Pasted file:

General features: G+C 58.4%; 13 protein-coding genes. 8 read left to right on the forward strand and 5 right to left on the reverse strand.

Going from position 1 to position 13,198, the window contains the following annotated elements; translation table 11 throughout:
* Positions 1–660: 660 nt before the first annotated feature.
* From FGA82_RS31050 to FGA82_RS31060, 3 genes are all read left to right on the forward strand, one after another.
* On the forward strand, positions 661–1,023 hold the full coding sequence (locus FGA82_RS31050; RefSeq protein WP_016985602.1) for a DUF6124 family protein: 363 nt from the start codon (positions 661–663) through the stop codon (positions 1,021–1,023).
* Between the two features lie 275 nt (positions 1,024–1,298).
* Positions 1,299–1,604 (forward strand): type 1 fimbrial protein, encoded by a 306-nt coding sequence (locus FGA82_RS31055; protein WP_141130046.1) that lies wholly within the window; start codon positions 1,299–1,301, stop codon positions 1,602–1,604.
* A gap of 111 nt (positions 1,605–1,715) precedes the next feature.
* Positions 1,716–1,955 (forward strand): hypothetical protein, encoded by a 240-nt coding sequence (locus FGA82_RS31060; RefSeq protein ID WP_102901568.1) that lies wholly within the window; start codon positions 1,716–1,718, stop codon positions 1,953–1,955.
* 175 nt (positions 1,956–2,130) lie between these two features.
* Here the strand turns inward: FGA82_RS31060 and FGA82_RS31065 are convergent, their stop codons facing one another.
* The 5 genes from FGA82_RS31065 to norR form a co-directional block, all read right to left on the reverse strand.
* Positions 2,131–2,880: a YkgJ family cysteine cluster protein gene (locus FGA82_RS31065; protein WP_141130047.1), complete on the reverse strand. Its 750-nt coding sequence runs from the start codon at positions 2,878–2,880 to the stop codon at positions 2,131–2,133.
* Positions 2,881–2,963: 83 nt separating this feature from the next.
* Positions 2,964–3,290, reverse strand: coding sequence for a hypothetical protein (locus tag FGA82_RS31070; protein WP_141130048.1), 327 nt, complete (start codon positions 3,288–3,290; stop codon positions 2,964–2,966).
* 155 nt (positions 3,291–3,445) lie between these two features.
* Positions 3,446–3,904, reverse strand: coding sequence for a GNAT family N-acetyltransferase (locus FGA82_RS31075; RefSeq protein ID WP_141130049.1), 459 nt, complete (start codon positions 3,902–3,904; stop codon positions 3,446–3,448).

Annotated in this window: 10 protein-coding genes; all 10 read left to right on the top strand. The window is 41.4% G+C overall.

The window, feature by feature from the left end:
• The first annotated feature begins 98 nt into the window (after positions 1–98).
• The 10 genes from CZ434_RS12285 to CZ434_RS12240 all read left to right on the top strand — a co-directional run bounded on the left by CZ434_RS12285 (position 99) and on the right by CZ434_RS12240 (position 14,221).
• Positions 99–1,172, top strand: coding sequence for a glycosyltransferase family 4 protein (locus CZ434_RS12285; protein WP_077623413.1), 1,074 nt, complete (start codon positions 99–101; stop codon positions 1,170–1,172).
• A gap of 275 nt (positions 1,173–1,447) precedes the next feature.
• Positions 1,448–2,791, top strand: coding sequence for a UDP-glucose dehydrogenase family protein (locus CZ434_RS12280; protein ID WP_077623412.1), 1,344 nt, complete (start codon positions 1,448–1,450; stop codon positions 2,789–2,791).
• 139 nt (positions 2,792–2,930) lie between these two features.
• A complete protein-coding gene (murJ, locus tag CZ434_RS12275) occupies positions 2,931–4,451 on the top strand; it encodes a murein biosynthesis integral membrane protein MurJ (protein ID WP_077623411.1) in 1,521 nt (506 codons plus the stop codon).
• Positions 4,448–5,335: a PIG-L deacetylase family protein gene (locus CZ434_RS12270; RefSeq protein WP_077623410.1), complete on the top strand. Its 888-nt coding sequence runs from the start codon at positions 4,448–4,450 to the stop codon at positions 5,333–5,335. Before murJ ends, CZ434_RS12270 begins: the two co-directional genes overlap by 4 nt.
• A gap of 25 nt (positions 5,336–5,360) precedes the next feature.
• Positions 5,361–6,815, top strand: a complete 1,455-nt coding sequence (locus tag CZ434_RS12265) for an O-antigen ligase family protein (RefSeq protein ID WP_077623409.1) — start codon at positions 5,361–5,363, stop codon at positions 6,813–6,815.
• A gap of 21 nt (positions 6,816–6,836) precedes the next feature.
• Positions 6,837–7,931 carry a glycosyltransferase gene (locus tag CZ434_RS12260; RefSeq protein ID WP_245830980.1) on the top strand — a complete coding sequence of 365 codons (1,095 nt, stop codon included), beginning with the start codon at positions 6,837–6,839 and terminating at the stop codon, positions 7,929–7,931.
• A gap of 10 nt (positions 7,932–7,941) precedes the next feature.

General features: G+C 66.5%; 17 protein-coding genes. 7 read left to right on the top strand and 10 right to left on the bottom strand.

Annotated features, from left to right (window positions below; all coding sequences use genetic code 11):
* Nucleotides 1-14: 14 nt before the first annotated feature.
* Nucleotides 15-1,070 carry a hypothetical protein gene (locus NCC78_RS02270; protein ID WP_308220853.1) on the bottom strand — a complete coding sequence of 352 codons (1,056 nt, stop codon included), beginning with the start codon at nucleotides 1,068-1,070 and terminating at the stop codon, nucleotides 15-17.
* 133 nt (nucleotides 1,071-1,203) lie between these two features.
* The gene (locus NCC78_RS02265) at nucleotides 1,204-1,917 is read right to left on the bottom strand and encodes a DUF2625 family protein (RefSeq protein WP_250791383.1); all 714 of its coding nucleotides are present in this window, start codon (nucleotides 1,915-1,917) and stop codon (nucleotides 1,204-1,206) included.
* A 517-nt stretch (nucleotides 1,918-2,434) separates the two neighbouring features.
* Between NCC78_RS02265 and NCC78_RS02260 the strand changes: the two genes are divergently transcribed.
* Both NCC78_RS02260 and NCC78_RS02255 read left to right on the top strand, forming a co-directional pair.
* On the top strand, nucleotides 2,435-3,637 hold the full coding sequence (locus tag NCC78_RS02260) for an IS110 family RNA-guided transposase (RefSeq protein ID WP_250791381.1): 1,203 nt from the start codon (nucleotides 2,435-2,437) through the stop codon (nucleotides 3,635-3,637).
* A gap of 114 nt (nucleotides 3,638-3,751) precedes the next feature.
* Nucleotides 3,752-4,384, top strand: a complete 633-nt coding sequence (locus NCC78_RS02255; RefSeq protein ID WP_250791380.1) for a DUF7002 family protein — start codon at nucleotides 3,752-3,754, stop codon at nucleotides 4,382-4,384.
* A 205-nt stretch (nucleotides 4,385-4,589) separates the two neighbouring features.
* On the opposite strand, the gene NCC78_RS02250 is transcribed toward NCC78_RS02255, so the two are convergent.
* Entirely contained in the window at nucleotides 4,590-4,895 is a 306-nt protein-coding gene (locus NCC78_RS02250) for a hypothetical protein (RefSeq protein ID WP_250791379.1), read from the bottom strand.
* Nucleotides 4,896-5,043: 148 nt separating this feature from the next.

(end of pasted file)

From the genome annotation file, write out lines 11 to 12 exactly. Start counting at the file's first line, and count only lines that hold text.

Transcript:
* Here the strand turns inward: FGA82_RS31060 and FGA82_RS31065 are convergent, their stop codons facing one another.
* The 5 genes from FGA82_RS31065 to norR form a co-directional block, all read right to left on the reverse strand.